Architects from Lincoln and Omaha spoke against a plan to merge the University of Nebraska-Lincoln College of Architecture into the Hixson-Lied College of Fine and Performing Arts during the public comment portion of Friday's Board of Regents meeting.
Proposed by Chancellor Harvey Perlman last year, the merger would create a School of Architecture -- led by a director rather than a dean -- within the renamed Hixson-Lied College of the Arts and Architecture.
UNL administrators planned to carry out the merger later this year, but regents said they were not ready to make a decision on the future of the college, citing a need for more information.
Several architects stood in opposition to the proposal Friday, saying it would negatively affect the quality of education provided at the college and UNL’s ability to produce graduates capable of getting jobs with top Nebraska firms.
Patrick McDermott, a 1968 UNL graduate, said it's important that regents approach a potential merger with caution. Four decades ago, he said, the Board of Regents turned down a proposed merger between the College of Architecture and the College of Engineering.
Specifically, McDermott said the cost savings of no longer having a dean of architecture would be far outweighed by a future in which less-skilled architecture graduates are entering the workforce.
“This decision may also traumatically impact the quality of student the university is able to attract in the future, as well as the quality of faculty that the university is able to retain,” he said. “Nothing happens at a university without strong faculty.”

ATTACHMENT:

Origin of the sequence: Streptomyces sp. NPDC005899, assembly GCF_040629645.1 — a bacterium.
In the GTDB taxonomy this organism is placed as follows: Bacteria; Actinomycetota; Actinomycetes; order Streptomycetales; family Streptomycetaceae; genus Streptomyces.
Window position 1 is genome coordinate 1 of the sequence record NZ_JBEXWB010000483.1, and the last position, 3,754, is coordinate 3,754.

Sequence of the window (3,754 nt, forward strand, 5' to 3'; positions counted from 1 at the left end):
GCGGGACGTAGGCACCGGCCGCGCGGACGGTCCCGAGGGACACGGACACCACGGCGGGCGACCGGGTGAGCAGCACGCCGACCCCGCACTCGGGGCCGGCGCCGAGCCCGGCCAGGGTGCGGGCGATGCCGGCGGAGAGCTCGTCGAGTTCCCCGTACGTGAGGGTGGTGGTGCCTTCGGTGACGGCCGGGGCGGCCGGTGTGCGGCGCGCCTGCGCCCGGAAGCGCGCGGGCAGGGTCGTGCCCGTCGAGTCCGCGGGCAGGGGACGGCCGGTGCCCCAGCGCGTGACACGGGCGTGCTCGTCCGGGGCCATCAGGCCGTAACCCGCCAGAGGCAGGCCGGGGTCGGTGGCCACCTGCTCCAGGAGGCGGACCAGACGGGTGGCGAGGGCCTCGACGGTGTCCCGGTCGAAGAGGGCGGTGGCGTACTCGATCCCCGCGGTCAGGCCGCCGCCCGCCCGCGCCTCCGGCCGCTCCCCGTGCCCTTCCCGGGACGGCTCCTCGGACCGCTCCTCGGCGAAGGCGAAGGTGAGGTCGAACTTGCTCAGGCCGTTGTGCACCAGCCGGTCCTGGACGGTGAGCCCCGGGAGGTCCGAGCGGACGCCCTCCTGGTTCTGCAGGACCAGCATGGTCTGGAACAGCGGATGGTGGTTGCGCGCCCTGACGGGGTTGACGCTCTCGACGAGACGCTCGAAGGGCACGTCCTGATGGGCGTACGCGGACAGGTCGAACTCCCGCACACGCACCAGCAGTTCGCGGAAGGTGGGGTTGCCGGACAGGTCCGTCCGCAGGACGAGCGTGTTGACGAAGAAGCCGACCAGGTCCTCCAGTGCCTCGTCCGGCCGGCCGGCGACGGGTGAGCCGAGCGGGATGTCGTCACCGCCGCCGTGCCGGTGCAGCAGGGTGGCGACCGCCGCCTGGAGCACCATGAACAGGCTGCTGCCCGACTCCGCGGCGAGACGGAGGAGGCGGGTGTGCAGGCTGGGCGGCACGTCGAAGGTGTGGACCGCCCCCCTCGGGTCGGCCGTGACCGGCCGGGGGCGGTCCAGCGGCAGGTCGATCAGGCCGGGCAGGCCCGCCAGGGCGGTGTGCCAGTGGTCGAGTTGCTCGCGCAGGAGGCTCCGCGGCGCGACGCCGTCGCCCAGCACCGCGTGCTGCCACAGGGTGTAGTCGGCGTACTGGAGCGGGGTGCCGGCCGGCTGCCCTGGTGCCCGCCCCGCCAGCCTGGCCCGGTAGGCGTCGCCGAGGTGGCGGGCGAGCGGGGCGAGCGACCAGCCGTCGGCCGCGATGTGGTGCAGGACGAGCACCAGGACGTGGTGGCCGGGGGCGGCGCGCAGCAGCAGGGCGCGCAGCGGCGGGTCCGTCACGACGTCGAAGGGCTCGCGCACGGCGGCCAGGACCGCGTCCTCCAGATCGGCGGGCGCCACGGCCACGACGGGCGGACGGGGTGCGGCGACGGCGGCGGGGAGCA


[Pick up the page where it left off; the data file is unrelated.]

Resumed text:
Striving for an independent college that continues to produce highly sought graduates should be UNL’s goal, McDermott added. Now, UNL graduates collectively rank ninth among architecture graduates nationwide on licensing exam scores.
Dan Spiry, senior principal at BVH Architects, said his initial reaction to the proposed merger was disappointment -- not in joining the fine and performing arts college -- but in the perception that architecture is not a discipline distinct from other arts.
“I get it when I put on my management hat, I understand the need to establish priorities and use resources wisely,” Spiry said. “I think architecture is a unique profession and for that reason I think it's best they stand alone and make themselves relevant and distinguish themselves among the community of the university.”
Merle Bachman, retired past president of HDR Architecture and a member of the College of Architecture’s professional advisory council, called the merger a bad idea.
“While both deal with aesthetics, there is no connection after that,” he said. “Architecture will lose a dean to a lesser position of a director who will be less experienced and less connected to the profession. ... that’s getting relegated to second tier."